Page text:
It is less forgiving for spinning, you have to learn to be more accurate with hitting the sweet spot for spins, but provides more edge for your stroking and thus a bit more speed. Both these should be reasonably priced.

You will likely need to step up to a better boot, the Classique if I recall comes with the MKIV pre-mounted. If the Jacksons are a good fit then stick with them and move to the next boot up. A good alternative price wise are Risports, they are well built skates and come in a whole range of sizes and widths. The one knock on them is some coachs don't like the lines of the boot as much as some of the other brands.  

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Posted: 12-30-2009, 10:17 AM

 Quote:
Originally Posted by sk8rdad59  
The MKIV is a terrible blade for jumping the toe picks are really small and provide virtually no grip. A more advanced blade will definitely improve toe jumps
 
 
I'm going to disagree with you. The Mark IV blade is fine for beginning freestyle jumps, including single toe-assisted jumps.

Beginners really should start out with a small toerake because the coaches want the technique to be correct. A larger toerake for a beginner often leads to sloppy or incorrect technique because they can cheat the toe-in more easily.

The OP's daughter is now learning doubles, which will benefit from the larger toerake, which is why I recommended moving up to a better blade.

Another note for the OP: Have the pro shop measure (length & width) her feet and order the boots. Some shops won't order the blades until the boots arrive, so they can check the fit of the boots on her feet before mounting the blades. They also want to measure the soles of the boots to order the correct blade length. It will take a little longer than just walking into a pro shop to buy a stock set. You'll need to make an appointment for the initial measurement and ordering. It shouldn't take more than a few minutes, unless they have the boots in stock.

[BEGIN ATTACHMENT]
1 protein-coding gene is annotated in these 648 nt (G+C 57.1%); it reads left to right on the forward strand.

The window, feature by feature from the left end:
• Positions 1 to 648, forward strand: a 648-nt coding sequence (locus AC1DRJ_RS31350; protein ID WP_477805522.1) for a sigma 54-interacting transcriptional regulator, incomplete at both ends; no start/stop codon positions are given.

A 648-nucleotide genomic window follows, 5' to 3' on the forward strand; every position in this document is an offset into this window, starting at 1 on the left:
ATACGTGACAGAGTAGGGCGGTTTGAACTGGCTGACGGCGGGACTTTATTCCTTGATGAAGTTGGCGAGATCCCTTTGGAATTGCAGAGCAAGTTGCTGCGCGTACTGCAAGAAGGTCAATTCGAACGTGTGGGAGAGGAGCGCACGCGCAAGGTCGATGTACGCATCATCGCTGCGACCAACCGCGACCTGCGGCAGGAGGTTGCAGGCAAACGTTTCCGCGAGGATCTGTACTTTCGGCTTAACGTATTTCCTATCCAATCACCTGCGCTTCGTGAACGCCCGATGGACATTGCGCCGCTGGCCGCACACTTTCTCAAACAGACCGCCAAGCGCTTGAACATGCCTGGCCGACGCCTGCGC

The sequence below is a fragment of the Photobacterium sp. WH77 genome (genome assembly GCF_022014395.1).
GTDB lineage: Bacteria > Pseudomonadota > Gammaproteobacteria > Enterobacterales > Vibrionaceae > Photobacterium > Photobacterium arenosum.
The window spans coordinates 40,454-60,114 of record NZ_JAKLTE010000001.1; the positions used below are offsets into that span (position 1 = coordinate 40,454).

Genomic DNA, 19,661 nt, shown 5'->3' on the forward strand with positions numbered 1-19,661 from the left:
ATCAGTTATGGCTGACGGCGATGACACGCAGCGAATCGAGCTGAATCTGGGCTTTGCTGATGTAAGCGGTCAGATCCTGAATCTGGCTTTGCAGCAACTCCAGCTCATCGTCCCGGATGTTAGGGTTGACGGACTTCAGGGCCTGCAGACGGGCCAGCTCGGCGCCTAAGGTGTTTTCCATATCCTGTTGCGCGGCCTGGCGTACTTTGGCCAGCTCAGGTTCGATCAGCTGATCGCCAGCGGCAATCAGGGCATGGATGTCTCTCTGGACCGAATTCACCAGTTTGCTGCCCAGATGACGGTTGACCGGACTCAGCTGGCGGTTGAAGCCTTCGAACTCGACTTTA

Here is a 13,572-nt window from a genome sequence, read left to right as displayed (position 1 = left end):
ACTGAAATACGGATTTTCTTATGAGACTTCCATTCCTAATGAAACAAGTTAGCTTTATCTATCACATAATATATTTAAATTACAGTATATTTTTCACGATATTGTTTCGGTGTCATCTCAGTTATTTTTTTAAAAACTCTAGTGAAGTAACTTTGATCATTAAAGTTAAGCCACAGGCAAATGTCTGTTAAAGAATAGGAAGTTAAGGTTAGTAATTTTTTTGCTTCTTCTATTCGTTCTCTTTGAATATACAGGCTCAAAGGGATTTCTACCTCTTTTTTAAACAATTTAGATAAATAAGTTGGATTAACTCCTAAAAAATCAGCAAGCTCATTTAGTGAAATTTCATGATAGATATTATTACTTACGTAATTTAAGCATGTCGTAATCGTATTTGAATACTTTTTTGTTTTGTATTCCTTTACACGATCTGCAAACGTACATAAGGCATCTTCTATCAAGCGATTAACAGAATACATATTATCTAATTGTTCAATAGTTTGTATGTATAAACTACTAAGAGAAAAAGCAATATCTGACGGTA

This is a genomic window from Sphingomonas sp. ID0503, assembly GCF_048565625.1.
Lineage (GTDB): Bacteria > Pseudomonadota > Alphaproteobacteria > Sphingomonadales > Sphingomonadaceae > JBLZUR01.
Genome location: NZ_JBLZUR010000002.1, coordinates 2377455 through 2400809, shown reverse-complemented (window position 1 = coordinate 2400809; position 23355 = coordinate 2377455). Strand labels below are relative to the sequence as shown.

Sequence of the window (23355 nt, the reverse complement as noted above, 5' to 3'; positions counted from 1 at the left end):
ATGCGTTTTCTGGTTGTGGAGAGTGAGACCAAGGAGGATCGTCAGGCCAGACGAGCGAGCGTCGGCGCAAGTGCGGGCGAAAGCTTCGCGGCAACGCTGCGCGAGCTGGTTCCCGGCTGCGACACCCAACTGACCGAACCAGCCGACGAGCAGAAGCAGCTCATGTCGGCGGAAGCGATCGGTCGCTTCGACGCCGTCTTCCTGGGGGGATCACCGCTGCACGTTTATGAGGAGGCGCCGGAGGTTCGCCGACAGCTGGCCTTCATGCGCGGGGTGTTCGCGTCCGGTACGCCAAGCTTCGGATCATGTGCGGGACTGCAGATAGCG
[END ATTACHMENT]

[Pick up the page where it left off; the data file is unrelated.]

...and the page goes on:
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Posted: 12-30-2009, 11:02 AM

 Quote:
Originally Posted by Isk8NYC  
I'm going to disagree with you. The Mark IV blade is fine for beginning freestyle jumps, including single toe-assisted jumps.

Beginners really should start out with a small toerake because the coaches really want the technique to be correct. A larger toerake for a beginner often leads to sloppy or incorrect technique because they can cheat the toe-in more easily.

The OP's daughter is now learning doubles, which will benefit from the larger toerake, which is why I recommended moving up to a better blade.

Another note for the OP: Have the pro shop measure (length & width) her feet and order the boots. Some shops won't order the blades until the boots arrive, so they can check the fit of the boots on her feet before mounting the blades. They also want to measure the soles of the boots to order the correct blade length. It will take a little longer than just walking into a pro shop to buy a stock set. You'll need to make an appointment for the initial measurement and ordering. It shouldn't take more than a few minutes, unless they have the boots in stock.
 
 
I will accept your disagreement. I actually looked up a picture of the MK IV online and the pick is more agressive that it used to be. My first skates came with an earlier version of this blade where the picks were miniscule.  

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Posted: 12-30-2009, 11:11 AM

 My kids, and some students, have been in Jackson skates for years. There was a manufacturing issue with their stock blades at some point around five years ago. The blade chroming kept peeling off, IIRC.

Perhaps Jackson changed suppliers and upgraded the blade, because the Mark IV's I've seen for the past three years are all nice beginner freestyle blades.

I also think that there's an older, discontinued, Mitchell & King (MK) blade that is often confused with the Mark IV blade. There are a few threads discussing the confusion, so that might have been the blade you're thinking about.  

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Posted: 12-30-2009, 11:42 AM

 Quote:
Originally Posted by Skittl1321  

The large toe pick will help toe assisted jumps, and possibly her jump landings, and there is something about the blade (maybe it's the quality of the metal) that helps spins immensely. She should also notice a difference in her turns- for me when I made the recreational to entry level freestyle blade switch turns almost felt effortless compared to the old blade.